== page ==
Anyone can be a CERT volunteer, ready to spring into action the moment an emergency threatens their community, so long as they complete their training.
A small group of volunteers-in-training gathered at the Ardmore Executive Airport early on Thursday for their Community Emergency Response Team training,  which started at 8 a.m., wrapping up at roughly 8 p.m. Today, they’ll put what they’ve learned to the test with a live demonstration. Jim Ingersoll with 2Serve and Kory Meidell with Gideon Rescue Company staged the training.
“We’ll do hands-on training today, carrying patients around, moving them around, and extricating them from a crushed wall,” Meidell said. “Stuff like that. Tomorrow, they’ll have the mock scenario to respond to.”  
The “patients” on day one are training dummies, but they’ll move on to live actors on day two. CERT volunteers are not professionals, but the training is designed to be basic, uniform and applicable to any disaster scenario.
Meidell said people frequently make assumptions about who is qualified to be a CERT volunteer, often assuming they’re not young, strong or qualified enough.
“A lot of people just say, ‘Oh, I could never do something like that,’” Meidell said. “The idea is that, with some training, the typical person can help, can have something to offer.”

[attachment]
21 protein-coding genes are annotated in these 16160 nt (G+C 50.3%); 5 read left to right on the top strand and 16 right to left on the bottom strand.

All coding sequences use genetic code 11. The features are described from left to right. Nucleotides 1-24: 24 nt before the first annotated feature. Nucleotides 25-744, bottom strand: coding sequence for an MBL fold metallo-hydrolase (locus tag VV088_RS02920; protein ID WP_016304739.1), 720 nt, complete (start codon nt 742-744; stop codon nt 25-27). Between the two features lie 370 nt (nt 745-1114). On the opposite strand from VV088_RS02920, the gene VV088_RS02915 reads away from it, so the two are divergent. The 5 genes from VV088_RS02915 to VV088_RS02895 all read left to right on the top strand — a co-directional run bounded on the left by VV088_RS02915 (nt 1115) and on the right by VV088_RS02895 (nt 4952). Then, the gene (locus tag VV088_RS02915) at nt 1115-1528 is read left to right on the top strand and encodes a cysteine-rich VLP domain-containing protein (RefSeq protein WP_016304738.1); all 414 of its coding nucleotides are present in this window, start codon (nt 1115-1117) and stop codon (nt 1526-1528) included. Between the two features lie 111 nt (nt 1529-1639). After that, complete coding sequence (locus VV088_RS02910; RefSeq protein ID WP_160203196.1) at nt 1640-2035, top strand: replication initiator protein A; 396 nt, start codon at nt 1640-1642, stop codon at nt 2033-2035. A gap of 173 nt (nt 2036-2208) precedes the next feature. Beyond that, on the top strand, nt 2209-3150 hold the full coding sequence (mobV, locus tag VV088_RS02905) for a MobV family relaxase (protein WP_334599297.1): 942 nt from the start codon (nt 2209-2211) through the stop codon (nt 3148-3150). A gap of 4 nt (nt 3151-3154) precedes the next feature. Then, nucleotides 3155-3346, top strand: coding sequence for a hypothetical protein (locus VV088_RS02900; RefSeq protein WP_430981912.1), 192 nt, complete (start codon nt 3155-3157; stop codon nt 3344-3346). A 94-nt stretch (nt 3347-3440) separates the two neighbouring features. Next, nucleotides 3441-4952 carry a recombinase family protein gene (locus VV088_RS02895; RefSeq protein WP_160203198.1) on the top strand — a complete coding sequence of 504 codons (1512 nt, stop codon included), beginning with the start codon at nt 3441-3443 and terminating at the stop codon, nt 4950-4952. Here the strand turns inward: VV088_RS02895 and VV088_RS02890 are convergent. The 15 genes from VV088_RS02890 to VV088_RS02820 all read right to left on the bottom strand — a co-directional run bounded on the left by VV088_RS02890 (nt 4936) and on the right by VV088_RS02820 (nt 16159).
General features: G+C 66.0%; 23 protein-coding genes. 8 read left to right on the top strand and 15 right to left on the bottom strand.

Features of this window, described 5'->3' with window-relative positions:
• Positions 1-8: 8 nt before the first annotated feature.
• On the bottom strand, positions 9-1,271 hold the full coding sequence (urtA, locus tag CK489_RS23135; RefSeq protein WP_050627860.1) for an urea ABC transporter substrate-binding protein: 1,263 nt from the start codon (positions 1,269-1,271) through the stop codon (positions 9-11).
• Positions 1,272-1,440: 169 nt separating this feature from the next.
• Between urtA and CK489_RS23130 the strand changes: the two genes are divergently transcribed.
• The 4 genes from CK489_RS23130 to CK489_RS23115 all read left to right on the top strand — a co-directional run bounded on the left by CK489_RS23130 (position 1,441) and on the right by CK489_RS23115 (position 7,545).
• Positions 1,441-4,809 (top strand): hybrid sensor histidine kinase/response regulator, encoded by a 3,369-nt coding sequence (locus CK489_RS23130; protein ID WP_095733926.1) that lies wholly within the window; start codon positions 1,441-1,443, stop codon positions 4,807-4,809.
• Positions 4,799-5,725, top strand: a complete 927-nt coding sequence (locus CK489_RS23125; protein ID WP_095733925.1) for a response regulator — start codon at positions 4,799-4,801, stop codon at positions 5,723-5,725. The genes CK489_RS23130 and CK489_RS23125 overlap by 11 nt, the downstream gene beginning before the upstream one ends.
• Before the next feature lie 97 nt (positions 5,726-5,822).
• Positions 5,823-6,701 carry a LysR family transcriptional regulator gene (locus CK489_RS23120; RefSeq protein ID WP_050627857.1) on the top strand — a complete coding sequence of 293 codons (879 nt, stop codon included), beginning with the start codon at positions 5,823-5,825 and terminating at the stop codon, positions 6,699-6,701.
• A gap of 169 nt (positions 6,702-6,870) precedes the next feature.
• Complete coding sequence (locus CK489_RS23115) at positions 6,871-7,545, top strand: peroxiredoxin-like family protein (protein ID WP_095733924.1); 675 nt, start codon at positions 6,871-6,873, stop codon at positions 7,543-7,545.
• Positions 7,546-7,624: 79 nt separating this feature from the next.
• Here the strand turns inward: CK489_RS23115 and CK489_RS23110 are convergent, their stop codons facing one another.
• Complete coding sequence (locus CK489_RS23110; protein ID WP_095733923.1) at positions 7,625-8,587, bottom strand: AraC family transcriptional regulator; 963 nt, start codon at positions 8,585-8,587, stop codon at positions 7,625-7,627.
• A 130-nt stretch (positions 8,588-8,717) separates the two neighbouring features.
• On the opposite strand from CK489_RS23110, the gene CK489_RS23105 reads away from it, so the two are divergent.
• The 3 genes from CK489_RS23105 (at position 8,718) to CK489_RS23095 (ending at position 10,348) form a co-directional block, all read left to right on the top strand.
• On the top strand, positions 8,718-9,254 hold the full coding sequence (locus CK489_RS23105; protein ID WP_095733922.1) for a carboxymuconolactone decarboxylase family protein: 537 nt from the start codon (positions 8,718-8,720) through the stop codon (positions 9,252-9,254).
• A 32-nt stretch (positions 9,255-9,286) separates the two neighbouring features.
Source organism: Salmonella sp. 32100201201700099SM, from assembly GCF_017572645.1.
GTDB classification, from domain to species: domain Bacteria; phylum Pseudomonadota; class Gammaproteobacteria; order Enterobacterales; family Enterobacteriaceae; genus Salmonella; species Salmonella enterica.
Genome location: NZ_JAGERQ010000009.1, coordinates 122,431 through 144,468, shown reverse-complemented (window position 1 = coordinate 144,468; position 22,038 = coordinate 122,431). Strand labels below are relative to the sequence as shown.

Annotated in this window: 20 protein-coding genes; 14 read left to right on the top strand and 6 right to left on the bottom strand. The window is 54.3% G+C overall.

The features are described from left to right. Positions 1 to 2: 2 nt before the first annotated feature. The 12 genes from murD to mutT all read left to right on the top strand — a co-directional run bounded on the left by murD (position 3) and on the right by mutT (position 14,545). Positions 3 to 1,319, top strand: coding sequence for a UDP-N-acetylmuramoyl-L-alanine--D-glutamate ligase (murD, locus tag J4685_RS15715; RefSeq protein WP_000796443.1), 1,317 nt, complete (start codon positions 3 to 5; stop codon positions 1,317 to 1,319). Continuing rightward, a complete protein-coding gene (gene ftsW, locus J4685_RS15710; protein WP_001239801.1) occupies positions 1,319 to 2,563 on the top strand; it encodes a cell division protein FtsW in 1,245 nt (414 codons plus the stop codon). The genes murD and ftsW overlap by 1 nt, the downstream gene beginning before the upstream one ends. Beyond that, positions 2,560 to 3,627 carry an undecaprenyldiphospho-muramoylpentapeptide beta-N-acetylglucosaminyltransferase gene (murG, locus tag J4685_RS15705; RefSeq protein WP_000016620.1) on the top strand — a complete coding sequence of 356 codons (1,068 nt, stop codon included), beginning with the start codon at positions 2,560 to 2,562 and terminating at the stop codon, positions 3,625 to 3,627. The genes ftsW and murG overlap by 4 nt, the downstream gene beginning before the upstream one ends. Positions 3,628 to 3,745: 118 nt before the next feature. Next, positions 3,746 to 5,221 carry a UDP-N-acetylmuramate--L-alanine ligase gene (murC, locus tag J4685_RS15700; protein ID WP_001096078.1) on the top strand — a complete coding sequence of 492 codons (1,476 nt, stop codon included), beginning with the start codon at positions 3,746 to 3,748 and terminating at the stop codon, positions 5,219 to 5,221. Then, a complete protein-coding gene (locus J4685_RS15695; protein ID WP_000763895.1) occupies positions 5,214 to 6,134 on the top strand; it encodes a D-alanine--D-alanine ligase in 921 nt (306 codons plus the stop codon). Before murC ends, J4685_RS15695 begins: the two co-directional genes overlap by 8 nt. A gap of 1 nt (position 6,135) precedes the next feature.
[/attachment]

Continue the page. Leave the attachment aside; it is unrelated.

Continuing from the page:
The training outlines basic response strategies that emphasize communication and planning and can be adapted to different situations, whether it’s a natural disaster or some other event.
“That’s one of the nice things about CERT training, it can be tailored to a certain area,” Meidell said.
CERT training dictates that the first person on the scene of an emergency is typically considered the incident commander, the person who starts organizing the response and feeding information to other volunteers. From there, it’s up to other volunteers to feed information back to the incident commander, ideally keeping everyone informed at each step. Meidell said that can be challenging.
“Where would you put your command post?,” Meidell asked the group. “If you don’t have an emergency operation center, because you’re not a government agency, you’re probably going to set up something hasty. Maybe a tent or an awning, something like that. It could be a trailer, it could be a pickup truck bed and you’re just working off of the tailgate. A command post is a command post once everybody knows it’s a command post.”
CERT responders need to know how to assess the state of a structure, and whether or not it’s safe to enter to try and reach a trapped or injured person.
“You can keep and maintain verbal contact, you can tell them what is being done to help them,” Meidell said. “If you’re inside a building and no one is answering you, that is a whole lot more alarming.”
Meidall said he’s been in this line of work since 2011.
“I’ve just moved here from Utah in January and I met Jim in person in Panama City during Hurricane Michael,” Meidell said. “We worked together there, and part of their training is the CERT program.”
Meidell said while Ardmore has its own CERT organization, this is the first time this particular event has been held.